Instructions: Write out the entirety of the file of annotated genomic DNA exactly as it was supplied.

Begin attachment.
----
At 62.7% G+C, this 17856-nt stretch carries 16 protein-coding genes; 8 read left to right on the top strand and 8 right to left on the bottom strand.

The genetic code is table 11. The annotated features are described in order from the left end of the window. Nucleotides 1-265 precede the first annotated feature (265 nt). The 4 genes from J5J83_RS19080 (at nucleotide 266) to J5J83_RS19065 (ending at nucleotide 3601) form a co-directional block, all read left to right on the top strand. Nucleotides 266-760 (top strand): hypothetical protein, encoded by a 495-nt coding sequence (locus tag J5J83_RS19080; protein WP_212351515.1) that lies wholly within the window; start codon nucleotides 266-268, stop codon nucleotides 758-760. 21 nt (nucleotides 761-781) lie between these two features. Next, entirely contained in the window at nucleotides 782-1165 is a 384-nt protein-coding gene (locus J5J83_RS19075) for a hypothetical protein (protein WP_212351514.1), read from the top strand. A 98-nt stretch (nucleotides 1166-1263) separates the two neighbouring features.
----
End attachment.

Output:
At 62.7% G+C, this 17856-nt stretch carries 16 protein-coding genes; 8 read left to right on the top strand and 8 right to left on the bottom strand.

The genetic code is table 11. The annotated features are described in order from the left end of the window. Nucleotides 1-265 precede the first annotated feature (265 nt). The 4 genes from J5J83_RS19080 (at nucleotide 266) to J5J83_RS19065 (ending at nucleotide 3601) form a co-directional block, all read left to right on the top strand. Nucleotides 266-760 (top strand): hypothetical protein, encoded by a 495-nt coding sequence (locus tag J5J83_RS19080; protein WP_212351515.1) that lies wholly within the window; start codon nucleotides 266-268, stop codon nucleotides 758-760. 21 nt (nucleotides 761-781) lie between these two features. Next, entirely contained in the window at nucleotides 782-1165 is a 384-nt protein-coding gene (locus J5J83_RS19075) for a hypothetical protein (protein WP_212351514.1), read from the top strand. A 98-nt stretch (nucleotides 1166-1263) separates the two neighbouring features.